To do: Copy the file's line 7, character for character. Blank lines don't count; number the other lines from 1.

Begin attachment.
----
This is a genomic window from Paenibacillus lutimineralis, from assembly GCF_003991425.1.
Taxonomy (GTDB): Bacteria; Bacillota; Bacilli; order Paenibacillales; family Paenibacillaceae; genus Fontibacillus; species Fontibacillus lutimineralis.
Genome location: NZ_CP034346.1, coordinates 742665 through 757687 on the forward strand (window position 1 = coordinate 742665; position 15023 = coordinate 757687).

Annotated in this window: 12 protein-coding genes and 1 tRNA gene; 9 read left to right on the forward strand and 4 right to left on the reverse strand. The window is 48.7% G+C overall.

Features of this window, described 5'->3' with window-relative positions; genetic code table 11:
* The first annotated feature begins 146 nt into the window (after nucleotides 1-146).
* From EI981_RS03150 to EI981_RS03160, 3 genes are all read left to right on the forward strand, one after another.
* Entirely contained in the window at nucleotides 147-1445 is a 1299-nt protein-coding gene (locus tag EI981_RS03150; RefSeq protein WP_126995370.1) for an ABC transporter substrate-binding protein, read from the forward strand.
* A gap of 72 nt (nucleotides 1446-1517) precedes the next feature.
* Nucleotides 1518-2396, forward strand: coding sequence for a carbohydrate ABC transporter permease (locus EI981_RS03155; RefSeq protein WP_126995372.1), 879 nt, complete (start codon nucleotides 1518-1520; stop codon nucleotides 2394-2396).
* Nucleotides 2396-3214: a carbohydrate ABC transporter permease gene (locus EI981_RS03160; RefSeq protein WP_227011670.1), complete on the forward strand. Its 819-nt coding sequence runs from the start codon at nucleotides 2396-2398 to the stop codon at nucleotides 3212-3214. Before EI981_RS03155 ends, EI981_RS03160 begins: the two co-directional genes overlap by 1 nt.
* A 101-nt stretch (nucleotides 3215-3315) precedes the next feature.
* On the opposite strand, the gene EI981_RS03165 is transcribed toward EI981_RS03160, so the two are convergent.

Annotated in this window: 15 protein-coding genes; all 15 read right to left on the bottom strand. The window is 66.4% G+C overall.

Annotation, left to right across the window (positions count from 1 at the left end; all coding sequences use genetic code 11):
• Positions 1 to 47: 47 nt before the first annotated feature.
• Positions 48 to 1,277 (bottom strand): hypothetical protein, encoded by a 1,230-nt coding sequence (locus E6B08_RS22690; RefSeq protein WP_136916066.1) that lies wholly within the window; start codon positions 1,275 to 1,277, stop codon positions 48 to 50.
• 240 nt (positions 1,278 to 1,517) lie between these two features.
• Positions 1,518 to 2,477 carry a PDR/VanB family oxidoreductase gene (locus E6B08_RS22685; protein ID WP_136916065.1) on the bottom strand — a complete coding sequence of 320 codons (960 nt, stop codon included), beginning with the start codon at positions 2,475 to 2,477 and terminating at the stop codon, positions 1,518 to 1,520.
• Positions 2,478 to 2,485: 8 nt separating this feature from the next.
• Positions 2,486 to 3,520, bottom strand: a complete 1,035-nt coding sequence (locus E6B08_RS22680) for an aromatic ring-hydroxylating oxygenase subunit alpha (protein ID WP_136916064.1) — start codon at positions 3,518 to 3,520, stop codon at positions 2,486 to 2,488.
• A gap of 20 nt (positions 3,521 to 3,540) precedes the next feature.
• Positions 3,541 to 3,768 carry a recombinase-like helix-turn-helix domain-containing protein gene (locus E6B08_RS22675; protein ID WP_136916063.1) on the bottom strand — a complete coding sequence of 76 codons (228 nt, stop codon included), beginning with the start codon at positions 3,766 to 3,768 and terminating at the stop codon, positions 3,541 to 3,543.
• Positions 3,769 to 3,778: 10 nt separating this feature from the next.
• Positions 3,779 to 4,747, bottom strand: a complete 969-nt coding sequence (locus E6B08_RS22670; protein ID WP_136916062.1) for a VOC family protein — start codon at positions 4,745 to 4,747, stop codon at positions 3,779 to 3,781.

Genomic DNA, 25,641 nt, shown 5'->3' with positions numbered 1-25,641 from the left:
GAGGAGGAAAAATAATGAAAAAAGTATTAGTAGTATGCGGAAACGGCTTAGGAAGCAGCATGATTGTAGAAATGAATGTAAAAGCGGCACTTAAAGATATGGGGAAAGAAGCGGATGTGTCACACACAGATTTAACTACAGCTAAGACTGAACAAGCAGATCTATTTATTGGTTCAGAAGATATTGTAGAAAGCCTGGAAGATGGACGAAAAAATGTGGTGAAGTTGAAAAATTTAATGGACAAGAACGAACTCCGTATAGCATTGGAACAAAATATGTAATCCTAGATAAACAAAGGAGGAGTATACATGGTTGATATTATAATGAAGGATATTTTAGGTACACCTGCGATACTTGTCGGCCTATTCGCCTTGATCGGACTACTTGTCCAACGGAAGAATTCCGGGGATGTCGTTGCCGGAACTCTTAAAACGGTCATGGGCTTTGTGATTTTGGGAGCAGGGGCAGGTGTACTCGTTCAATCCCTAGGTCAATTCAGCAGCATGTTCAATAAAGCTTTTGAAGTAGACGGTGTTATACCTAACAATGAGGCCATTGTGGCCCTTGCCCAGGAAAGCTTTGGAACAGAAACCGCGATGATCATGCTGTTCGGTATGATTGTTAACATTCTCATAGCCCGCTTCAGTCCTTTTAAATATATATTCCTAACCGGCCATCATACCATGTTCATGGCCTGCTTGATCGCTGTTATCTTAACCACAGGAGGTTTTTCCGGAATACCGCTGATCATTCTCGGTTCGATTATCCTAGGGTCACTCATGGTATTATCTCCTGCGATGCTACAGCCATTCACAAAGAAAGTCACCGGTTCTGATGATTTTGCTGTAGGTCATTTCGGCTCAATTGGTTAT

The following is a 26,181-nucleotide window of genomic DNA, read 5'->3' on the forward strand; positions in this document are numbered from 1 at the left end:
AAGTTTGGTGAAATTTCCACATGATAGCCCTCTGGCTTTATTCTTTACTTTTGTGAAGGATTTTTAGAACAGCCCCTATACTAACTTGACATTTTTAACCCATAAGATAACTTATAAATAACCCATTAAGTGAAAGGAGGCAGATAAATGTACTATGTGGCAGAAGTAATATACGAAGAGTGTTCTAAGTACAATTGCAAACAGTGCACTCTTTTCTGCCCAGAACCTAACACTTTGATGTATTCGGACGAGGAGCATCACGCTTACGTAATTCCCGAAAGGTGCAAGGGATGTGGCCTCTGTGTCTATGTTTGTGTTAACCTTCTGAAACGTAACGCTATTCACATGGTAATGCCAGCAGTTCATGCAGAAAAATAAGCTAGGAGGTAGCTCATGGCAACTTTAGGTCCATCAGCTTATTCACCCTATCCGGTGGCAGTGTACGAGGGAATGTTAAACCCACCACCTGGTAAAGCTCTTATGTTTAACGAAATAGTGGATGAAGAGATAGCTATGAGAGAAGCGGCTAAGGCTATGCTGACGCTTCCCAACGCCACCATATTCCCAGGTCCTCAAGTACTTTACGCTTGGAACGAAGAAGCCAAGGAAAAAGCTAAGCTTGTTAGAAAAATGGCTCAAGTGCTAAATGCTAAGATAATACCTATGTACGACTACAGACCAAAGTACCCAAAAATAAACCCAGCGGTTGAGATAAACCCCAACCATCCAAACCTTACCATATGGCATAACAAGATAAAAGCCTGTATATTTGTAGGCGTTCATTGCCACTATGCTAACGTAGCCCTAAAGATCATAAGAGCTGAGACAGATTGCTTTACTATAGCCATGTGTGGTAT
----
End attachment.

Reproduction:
* From EI981_RS03150 to EI981_RS03160, 3 genes are all read left to right on the forward strand, one after another.